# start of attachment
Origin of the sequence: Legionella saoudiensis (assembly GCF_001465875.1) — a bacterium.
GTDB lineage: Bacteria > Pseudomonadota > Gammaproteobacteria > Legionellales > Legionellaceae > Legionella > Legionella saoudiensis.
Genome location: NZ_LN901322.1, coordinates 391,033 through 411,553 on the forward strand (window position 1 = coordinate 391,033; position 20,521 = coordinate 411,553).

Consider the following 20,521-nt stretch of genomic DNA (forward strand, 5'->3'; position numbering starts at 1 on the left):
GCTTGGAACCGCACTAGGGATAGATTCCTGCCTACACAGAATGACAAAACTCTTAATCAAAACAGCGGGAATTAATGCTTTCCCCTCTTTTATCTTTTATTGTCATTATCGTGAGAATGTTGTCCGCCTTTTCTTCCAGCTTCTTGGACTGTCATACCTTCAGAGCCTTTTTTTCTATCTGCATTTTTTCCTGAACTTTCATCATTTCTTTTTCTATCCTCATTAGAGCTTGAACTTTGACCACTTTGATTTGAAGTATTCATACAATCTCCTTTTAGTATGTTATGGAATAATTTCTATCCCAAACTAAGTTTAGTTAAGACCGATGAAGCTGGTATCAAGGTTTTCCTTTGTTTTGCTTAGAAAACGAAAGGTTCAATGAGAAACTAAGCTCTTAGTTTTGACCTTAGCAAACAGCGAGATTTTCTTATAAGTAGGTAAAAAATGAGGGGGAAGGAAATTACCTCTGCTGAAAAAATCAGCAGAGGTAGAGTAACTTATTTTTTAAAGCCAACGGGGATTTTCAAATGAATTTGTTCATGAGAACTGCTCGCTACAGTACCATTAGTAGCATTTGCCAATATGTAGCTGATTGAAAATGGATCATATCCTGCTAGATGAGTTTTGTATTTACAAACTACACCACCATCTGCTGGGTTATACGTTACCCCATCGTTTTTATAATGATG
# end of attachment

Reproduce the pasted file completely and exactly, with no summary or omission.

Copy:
Origin of the sequence: Legionella saoudiensis (assembly GCF_001465875.1) — a bacterium.
GTDB lineage: Bacteria > Pseudomonadota > Gammaproteobacteria > Legionellales > Legionellaceae > Legionella > Legionella saoudiensis.
Genome location: NZ_LN901322.1, coordinates 391,033 through 411,553 on the forward strand (window position 1 = coordinate 391,033; position 20,521 = coordinate 411,553).

Consider the following 20,521-nt stretch of genomic DNA (forward strand, 5'->3'; position numbering starts at 1 on the left):
GCTTGGAACCGCACTAGGGATAGATTCCTGCCTACACAGAATGACAAAACTCTTAATCAAAACAGCGGGAATTAATGCTTTCCCCTCTTTTATCTTTTATTGTCATTATCGTGAGAATGTTGTCCGCCTTTTCTTCCAGCTTCTTGGACTGTCATACCTTCAGAGCCTTTTTTTCTATCTGCATTTTTTCCTGAACTTTCATCATTTCTTTTTCTATCCTCATTAGAGCTTGAACTTTGACCACTTTGATTTGAAGTATTCATACAATCTCCTTTTAGTATGTTATGGAATAATTTCTATCCCAAACTAAGTTTAGTTAAGACCGATGAAGCTGGTATCAAGGTTTTCCTTTGTTTTGCTTAGAAAACGAAAGGTTCAATGAGAAACTAAGCTCTTAGTTTTGACCTTAGCAAACAGCGAGATTTTCTTATAAGTAGGTAAAAAATGAGGGGGAAGGAAATTACCTCTGCTGAAAAAATCAGCAGAGGTAGAGTAACTTATTTTTTAAAGCCAACGGGGATTTTCAAATGAATTTGTTCATGAGAACTGCTCGCTACAGTACCATTAGTAGCATTTGCCAATATGTAGCTGATTGAAAATGGATCATATCCTGCTAGATGAGTTTTGTATTTACAAACTACACCACCATCTGCTGGGTTATACGTTACCCCATCGTTTTTATAATGATG